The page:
Still buried in paper? How a RMIS transforms document management

The challenges that businesses face don’t simply disappear when they cease to be industry buzzwords. For example, articles about the move toward a “paperless office” have, for the most part, been replaced by those covering topics such as AI, robotic process automation, or the use of data from drones, wearables, and the internet of things (IoT). This comes as no surprise. New technology warrants coverage and generates more clicks.

Yet the reality is that many businesses are very much still dealing with paper—desktops, drawers, and box upon boxes upon boxes of paper. Even with the switch from paper to electronic documents, organizations still face bottlenecks in processes related to the handling of critical risk, safety, claims, and policy-related files.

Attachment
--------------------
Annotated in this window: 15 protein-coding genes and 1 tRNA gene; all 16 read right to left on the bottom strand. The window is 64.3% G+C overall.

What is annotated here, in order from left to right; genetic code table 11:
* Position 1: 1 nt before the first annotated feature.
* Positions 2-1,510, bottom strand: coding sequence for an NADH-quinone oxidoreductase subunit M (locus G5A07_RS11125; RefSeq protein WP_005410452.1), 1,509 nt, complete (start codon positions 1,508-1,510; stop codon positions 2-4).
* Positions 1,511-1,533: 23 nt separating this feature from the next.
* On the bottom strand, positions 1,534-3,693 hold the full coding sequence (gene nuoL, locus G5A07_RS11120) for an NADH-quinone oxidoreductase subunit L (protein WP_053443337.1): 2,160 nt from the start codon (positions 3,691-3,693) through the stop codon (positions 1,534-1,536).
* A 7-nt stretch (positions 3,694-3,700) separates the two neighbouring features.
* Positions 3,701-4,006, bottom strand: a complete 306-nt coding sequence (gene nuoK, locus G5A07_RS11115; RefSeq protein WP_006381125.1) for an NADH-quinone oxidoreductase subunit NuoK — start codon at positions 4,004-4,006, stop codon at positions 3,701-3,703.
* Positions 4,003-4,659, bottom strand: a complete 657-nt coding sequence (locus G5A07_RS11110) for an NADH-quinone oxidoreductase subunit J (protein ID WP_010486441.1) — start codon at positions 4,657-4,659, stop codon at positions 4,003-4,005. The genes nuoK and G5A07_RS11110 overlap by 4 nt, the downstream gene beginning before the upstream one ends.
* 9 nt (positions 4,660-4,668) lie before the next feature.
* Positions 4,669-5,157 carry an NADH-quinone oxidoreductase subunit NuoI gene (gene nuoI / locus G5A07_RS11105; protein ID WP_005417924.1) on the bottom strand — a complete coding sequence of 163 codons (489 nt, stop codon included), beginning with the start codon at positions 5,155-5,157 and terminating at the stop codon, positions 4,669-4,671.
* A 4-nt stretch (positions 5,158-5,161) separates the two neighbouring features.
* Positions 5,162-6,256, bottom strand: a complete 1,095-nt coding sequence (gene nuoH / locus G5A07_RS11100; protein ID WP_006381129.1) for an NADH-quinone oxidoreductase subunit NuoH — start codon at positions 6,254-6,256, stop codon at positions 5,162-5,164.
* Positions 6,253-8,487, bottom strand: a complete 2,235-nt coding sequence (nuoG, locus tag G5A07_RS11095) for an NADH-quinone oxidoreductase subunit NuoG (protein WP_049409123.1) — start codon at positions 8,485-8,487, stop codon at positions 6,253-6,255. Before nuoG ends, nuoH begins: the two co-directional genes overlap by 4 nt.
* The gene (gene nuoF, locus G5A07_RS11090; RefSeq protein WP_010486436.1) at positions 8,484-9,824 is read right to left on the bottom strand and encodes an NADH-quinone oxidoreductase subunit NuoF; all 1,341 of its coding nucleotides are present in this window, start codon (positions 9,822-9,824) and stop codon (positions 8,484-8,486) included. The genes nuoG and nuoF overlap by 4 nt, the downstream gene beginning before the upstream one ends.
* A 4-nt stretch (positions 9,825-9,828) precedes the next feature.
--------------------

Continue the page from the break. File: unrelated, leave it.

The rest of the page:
The move from a legacy system to a cloud-based RMIS can help alleviate the burden of managing these paper documents. And while there are many reasons for digitizing paper documents, the real benefits for an organization lie in the potential for breaking free from the constraints and limitations of processes created around paper.

Why digitize risk, safety, claims, and insurance documents?

Given its history as an industry built on paperwork, as well as one in which almost all processes and activities must be documented, an Insurance Business America article acknowledges that insurance organizations are likely to exceed the numbers cited in a BPI Network study, which “found that 91% of business professionals said the pace of document creation would either increase or stay the same within their organizations.”